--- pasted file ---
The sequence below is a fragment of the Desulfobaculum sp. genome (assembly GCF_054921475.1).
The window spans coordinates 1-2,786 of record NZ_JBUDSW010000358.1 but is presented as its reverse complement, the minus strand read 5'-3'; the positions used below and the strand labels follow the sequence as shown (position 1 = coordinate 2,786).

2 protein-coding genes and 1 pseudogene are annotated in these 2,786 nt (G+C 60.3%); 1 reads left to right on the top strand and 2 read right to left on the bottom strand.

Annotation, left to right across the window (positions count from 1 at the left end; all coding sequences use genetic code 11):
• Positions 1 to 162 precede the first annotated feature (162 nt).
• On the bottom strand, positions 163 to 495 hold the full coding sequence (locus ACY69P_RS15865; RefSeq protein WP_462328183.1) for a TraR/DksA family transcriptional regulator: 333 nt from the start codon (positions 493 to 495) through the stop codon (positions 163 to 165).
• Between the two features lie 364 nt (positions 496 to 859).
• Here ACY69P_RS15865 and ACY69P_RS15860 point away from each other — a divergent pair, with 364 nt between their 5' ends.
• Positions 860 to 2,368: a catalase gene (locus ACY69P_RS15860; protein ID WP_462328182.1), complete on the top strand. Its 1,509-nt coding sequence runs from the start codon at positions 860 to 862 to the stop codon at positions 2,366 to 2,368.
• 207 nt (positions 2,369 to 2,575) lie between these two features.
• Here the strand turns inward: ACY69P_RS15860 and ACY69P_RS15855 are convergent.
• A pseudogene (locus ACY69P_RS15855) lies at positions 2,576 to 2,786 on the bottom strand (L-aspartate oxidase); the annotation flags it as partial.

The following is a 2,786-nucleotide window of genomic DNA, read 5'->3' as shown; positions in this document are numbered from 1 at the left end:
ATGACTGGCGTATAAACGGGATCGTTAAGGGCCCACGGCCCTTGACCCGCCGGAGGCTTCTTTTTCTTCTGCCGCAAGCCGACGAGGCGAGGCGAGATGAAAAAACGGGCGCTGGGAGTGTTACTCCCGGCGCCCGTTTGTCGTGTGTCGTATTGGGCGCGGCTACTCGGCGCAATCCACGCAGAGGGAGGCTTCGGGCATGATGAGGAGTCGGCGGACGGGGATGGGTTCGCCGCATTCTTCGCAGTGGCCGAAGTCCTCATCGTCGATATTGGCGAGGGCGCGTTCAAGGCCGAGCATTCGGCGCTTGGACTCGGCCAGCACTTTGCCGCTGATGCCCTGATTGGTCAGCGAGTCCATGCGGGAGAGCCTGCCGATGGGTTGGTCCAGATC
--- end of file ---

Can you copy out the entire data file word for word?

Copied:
The sequence below is a fragment of the Desulfobaculum sp. genome (assembly GCF_054921475.1).
The window spans coordinates 1-2,786 of record NZ_JBUDSW010000358.1 but is presented as its reverse complement, the minus strand read 5'-3'; the positions used below and the strand labels follow the sequence as shown (position 1 = coordinate 2,786).

2 protein-coding genes and 1 pseudogene are annotated in these 2,786 nt (G+C 60.3%); 1 reads left to right on the top strand and 2 read right to left on the bottom strand.

Annotation, left to right across the window (positions count from 1 at the left end; all coding sequences use genetic code 11):
• Positions 1 to 162 precede the first annotated feature (162 nt).
• On the bottom strand, positions 163 to 495 hold the full coding sequence (locus ACY69P_RS15865; RefSeq protein WP_462328183.1) for a TraR/DksA family transcriptional regulator: 333 nt from the start codon (positions 493 to 495) through the stop codon (positions 163 to 165).
• Between the two features lie 364 nt (positions 496 to 859).
• Here ACY69P_RS15865 and ACY69P_RS15860 point away from each other — a divergent pair, with 364 nt between their 5' ends.
• Positions 860 to 2,368: a catalase gene (locus ACY69P_RS15860; protein ID WP_462328182.1), complete on the top strand. Its 1,509-nt coding sequence runs from the start codon at positions 860 to 862 to the stop codon at positions 2,366 to 2,368.
• 207 nt (positions 2,369 to 2,575) lie between these two features.
• Here the strand turns inward: ACY69P_RS15860 and ACY69P_RS15855 are convergent.
• A pseudogene (locus ACY69P_RS15855) lies at positions 2,576 to 2,786 on the bottom strand (L-aspartate oxidase); the annotation flags it as partial.

The following is a 2,786-nucleotide window of genomic DNA, read 5'->3' as shown; positions in this document are numbered from 1 at the left end:
ATGACTGGCGTATAAACGGGATCGTTAAGGGCCCACGGCCCTTGACCCGCCGGAGGCTTCTTTTTCTTCTGCCGCAAGCCGACGAGGCGAGGCGAGATGAAAAAACGGGCGCTGGGAGTGTTACTCCCGGCGCCCGTTTGTCGTGTGTCGTATTGGGCGCGGCTACTCGGCGCAATCCACGCAGAGGGAGGCTTCGGGCATGATGAGGAGTCGGCGGACGGGGATGGGTTCGCCGCATTCTTCGCAGTGGCCGAAGTCCTCATCGTCGATATTGGCGAGGGCGCGTTCAAGGCCGAGCATTCGGCGCTTGGACTCGGCCAGCACTTTGCCGCTGATGCCCTGATTGGTCAGCGAGTCCATGCGGGAGAGCCTGCCGATGGGTTGGTCCAGATC